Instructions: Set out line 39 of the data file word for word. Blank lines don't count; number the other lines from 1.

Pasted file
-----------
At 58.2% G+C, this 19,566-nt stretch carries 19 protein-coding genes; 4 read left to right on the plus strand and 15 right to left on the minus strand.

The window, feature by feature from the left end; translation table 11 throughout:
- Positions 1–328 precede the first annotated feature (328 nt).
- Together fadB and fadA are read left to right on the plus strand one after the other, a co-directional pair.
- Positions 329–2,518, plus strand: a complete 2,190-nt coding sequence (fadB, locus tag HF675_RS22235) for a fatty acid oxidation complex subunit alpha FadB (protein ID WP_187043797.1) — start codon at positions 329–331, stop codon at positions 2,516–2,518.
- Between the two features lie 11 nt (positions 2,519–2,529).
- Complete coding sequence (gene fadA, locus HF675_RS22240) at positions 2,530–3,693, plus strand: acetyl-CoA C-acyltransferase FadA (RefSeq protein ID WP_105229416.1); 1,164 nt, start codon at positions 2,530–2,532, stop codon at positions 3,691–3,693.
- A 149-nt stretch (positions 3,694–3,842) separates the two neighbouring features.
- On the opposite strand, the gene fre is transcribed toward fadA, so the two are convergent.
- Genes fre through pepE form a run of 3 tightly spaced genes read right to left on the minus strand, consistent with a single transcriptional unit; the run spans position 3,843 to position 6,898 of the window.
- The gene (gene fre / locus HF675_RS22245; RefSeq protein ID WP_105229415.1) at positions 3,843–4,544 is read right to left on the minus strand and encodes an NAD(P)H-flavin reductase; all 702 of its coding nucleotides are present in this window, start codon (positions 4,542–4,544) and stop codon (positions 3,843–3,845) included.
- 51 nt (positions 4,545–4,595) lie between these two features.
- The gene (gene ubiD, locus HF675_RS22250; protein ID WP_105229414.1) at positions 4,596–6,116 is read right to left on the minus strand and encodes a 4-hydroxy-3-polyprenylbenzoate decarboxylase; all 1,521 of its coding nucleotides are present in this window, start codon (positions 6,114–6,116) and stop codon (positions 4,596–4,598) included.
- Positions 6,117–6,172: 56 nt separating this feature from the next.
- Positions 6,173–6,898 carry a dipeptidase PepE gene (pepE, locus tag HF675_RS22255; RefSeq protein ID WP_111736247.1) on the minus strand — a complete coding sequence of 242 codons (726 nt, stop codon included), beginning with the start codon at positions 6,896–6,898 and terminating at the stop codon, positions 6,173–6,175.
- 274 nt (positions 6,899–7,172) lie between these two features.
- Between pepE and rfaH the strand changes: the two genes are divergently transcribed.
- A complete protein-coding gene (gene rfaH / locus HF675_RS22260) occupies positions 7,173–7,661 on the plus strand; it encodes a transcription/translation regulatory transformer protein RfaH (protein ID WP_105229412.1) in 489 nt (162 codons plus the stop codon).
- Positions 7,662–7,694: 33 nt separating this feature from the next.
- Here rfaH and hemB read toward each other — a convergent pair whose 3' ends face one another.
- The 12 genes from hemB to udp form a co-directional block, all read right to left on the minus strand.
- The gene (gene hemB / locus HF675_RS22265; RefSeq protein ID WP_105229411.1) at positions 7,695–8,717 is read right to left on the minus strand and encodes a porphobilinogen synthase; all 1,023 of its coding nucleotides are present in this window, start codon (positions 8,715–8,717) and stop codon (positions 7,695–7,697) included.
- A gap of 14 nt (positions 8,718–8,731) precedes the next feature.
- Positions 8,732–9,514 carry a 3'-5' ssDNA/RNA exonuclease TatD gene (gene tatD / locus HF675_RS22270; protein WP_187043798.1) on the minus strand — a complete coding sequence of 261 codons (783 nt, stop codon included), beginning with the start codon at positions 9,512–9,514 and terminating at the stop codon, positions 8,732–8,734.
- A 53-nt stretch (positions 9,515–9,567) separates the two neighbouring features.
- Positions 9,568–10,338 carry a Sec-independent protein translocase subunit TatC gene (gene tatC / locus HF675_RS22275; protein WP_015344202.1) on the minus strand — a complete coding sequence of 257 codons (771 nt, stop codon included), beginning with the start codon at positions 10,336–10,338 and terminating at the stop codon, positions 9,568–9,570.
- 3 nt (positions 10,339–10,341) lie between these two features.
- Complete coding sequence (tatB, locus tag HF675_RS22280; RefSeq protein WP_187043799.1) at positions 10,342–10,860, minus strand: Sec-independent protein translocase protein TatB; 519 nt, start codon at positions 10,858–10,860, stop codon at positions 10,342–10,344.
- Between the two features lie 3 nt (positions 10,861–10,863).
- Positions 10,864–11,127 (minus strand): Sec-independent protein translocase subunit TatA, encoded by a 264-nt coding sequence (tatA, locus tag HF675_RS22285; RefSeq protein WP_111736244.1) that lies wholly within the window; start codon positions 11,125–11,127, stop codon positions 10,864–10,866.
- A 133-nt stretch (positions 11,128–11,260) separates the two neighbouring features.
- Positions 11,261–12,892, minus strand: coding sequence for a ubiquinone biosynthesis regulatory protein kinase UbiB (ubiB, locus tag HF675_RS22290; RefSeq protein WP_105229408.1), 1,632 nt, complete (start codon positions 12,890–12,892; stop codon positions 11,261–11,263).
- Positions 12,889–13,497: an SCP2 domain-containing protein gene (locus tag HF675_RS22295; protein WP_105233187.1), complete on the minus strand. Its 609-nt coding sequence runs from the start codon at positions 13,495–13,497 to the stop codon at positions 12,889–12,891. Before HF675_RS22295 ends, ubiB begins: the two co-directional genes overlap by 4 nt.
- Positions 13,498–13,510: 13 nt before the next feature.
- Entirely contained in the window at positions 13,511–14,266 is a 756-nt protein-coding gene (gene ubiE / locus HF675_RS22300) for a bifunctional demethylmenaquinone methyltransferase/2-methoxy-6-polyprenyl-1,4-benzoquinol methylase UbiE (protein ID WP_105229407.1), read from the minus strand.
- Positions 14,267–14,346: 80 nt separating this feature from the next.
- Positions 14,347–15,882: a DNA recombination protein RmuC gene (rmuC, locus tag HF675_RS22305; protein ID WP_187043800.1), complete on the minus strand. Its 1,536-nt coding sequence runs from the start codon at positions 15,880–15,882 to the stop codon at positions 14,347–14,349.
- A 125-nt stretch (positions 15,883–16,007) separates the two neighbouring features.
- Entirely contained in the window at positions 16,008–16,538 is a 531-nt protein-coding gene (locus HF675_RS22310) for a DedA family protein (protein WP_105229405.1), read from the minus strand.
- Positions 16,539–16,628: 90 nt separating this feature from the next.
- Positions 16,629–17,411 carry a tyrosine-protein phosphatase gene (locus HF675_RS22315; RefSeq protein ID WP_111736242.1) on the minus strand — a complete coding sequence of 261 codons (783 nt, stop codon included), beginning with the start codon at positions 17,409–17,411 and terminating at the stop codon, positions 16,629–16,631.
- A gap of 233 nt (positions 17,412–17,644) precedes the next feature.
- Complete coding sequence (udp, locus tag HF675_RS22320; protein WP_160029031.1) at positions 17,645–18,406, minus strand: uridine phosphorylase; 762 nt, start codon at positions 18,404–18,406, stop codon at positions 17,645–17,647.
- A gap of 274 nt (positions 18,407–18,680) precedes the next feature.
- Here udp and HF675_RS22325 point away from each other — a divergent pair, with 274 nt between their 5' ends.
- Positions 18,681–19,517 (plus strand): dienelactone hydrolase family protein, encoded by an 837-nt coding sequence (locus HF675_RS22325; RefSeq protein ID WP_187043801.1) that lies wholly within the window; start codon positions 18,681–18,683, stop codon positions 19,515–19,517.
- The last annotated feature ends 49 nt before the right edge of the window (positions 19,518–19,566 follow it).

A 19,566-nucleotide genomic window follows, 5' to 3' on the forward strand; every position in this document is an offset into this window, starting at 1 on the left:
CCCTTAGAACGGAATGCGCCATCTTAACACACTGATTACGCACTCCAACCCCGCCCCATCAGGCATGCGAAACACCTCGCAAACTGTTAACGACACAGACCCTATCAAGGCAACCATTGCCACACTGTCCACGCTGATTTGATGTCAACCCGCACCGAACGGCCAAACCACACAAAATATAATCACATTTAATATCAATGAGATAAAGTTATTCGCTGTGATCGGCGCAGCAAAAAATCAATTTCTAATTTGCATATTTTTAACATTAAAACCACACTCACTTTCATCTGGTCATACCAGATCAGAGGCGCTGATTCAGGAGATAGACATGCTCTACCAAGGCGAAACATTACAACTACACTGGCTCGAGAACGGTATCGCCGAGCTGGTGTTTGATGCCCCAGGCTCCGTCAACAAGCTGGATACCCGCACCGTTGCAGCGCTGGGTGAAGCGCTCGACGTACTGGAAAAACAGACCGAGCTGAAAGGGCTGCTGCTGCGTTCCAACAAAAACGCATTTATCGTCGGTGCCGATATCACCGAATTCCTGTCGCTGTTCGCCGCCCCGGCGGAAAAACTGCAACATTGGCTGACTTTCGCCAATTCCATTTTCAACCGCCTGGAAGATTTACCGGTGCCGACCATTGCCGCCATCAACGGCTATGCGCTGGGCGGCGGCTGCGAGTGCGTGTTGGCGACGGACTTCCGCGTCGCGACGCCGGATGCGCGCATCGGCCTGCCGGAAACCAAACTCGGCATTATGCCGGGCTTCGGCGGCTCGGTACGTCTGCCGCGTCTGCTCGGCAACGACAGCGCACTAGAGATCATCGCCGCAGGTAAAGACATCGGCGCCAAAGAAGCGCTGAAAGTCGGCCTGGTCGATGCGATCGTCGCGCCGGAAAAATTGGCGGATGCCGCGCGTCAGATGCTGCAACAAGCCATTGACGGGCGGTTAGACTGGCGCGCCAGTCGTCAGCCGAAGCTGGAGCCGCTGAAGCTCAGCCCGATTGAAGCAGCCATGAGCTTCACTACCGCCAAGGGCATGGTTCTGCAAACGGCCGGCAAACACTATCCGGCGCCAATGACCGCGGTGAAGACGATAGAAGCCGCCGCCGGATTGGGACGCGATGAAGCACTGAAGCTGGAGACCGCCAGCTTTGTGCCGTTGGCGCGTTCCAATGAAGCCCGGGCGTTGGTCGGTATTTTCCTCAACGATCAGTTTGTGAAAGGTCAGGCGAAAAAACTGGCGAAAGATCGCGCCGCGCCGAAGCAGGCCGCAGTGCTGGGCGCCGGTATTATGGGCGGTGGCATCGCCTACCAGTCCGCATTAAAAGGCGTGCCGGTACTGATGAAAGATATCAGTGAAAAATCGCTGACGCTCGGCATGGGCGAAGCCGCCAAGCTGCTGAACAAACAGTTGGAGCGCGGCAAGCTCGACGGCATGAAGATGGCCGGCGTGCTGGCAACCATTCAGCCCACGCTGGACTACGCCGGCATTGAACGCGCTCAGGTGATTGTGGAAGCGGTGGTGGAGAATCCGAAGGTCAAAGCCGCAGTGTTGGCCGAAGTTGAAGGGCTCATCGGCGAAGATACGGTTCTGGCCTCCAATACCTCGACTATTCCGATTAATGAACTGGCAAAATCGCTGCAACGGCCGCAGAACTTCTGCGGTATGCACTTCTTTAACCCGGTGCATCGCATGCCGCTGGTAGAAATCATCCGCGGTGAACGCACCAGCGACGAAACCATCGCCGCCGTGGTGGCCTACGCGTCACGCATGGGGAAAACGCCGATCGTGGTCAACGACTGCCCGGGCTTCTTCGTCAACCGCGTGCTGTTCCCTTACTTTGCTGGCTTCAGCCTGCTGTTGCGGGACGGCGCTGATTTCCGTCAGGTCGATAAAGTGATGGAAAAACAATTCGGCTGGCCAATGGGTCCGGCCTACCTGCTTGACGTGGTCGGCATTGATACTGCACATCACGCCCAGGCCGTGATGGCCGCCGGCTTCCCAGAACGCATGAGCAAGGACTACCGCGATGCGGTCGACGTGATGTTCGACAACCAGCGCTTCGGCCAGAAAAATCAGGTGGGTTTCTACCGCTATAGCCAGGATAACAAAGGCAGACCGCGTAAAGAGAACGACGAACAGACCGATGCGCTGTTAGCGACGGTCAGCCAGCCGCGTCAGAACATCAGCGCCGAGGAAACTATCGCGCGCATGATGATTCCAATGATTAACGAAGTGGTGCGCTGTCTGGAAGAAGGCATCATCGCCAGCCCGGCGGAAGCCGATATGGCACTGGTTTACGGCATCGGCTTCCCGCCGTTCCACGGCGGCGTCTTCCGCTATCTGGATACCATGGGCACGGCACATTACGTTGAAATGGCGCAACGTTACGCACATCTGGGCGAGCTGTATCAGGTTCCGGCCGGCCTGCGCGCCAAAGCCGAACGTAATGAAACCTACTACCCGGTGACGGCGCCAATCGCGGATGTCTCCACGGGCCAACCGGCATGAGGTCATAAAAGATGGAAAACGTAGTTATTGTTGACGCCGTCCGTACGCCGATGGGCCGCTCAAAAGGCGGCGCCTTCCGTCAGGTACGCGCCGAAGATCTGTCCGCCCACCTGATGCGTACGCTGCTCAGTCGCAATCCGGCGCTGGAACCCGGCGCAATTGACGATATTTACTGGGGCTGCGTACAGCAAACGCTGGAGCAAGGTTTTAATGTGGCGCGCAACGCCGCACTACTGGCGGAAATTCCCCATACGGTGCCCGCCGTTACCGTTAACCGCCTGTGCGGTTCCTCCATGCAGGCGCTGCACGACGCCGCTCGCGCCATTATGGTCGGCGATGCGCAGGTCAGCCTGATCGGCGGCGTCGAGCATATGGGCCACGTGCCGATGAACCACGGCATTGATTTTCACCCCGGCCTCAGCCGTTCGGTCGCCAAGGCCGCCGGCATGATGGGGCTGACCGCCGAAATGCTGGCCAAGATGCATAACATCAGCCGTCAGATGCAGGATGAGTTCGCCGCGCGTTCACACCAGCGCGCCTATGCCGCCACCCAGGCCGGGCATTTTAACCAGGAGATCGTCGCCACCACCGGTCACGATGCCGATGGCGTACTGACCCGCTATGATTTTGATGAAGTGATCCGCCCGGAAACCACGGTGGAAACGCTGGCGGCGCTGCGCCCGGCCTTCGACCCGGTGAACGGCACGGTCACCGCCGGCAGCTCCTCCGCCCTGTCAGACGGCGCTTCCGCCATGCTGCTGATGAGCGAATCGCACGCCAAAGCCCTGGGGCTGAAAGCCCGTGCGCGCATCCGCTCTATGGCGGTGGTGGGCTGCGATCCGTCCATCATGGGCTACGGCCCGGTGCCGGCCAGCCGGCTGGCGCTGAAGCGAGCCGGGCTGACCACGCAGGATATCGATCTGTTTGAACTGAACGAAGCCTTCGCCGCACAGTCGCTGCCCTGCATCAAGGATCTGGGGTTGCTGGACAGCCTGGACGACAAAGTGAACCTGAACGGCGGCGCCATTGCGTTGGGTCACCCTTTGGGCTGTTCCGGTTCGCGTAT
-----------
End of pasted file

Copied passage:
- Entirely contained in the window at positions 16,008–16,538 is a 531-nt protein-coding gene (locus HF675_RS22310) for a DedA family protein (protein WP_105229405.1), read from the minus strand.